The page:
Hemisphere Energy’s field production up more than 40%

Ahead of its’ Second Quarter 2017 financial report, Hemisphere Energy Corporation (TSXV: HME) has just announced a production and operations update and the news is positive. Estimated field production for July was approximately 700 barrels of oil equivalent per day (boe/d), up nearly 20% from the First Quarter 2017 average of 584 boe/d, but up more than 40% over July 2016.

The company continues to focus on the core area in south east Alberta. Recall that the company has two properties – one at Atlee-Buffalo and a second at Jenner, just 25 kilometers southwest of Atlee-Buffalo. These 100%-owned properties are predominantly shallow, medium gravity oil with associated water production and are being developed with horizontal wells (no fracs required). Drilling locations are identified by 3D seismic and the oil pool production is supported by waterflooding the reservoir to maximize reserve recovery and maintain or grow oil production.

Through 2016, the company made significant expenditures on facilities for water handling and reinjection in addition to drilling new wells. In 2017, the company has focused on enhancing the waterflood projects in Atlee-Buffalo “F” pool to support field production.

Further potential production growth is anticipated in 2017 as a new facility is planned for the first well in the Atlee-Buffalo “G” pool, drilled in August 2016 but constrained by facility capacity. In addition, up to two further wells are planned for the Atlee-Buffalo area for the remainder of 2017 which should allow for additional new production. The company has a lot of room to grow production on both of their oil fields by drilling more new wells.

The company plans to release Second Quarter 2017 financial results on August 22, which should be similar to First Quarter 2017 results, but are expected to reflect the company’s good financial position and the continued work done by the company this year.

Focus on key oil & gas assets and an “all-star” team catalyst for Hemisphere’s +130% share rise this year

November 18, 2016 — Don Simmons, President and CEO of Hemisphere Energy Corporation (TSXV: HME), in an interview with InvestorIntel Corp. CEO Tracy Weslosky discuss a focus on key oil & gas assets and an “all-star” management team as contributors of the 130% share price increase this year. Introducing the corporate story and professional quarterbacks that have aligned their talents and invested in Hemisphere Energy, Don provides an overview on the latest news releases, drill results as they discuss the overall oil & gas industry.

Tracy Weslosky: Don we are delighted to have been introduced to Hemisphere Energy. I see your stock has moved up over 130% since the New Year in the oil and gas industry – what is Hemisphere doing differently?

Don Simmons: We are focusing on key assets and have the management team to execute on it. That’s what our focus has been through this downturn and as we’re seeing things (get) better now we’ll continue to focus on what makes the most sense and adds the most value.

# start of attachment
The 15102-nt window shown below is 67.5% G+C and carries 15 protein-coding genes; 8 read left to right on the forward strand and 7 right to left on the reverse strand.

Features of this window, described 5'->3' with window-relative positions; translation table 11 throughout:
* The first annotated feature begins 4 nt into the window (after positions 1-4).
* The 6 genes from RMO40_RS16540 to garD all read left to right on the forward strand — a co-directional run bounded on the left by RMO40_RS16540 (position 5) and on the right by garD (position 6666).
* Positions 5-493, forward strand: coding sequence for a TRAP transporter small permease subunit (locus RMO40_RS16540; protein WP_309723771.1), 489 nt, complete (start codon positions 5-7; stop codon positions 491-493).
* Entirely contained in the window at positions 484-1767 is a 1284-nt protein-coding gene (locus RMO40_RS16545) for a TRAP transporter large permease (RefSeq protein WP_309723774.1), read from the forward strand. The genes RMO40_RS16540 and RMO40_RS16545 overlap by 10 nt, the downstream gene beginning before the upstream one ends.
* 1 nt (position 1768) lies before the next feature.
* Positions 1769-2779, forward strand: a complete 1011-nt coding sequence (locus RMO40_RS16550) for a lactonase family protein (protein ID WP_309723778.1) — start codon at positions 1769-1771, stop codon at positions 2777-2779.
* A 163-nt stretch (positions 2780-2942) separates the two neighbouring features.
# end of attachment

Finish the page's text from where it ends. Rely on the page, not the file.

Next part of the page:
Tracy Weslosky: Your board and management team are very impressive. I read some bios and it seems like you put together just all-star professional team here. Can you give the InvestorIntel audience new to Hemisphere Energy, kind of, an overview?

Don Simmons: We have a great supportive board. This is a board I’ve worked with for a number of years, in some cases more than a decade. These people bring a vast amount of experience in the oil and gas business from the past decades. When we look at our management team, our CFO, Dorlyn Evancic, COO Ian Duncan, Vice President of Engineering Ashley Ramsden-Wood and our Vice President of Exploration Andrew Arthur, all are key people that have got years of experience in doing what we do best. We’re supported by great number of other team members that are in the field, in our operations, in our accounting, in our land, in our business development and even on the geophysics side. We have a great team that’s been able to execute in good and bad times.

Tracy Weslosky: Well, obviously your shareholders like your results. You just had some production results recently from your Atlee well? What were these production results and why are they being translated so well and do you think you’ve hit your market valuation yet?

Don Simmons: Well, I actually don’t think that our new well is being valued into our story at all. I think it’s something that it’s just a factor that’s going to take some time for people to understand the important of this well and the importance of this pool for the company going forward. Most of our long-term shareholders are well aware of what we’ve done over the past years in Atlee Buffalo in really taking a property that had very little production and something we focused on to add a lot of reserves and production. The G pool significantly though and more importantly recently with our new well there it’s the first producing well into this pool. This is a 38 million barrel original oil in place pool. Only 3% of the productions been taken out. There’s a huge amount of upside, huge amount of future growth for the company in that pool.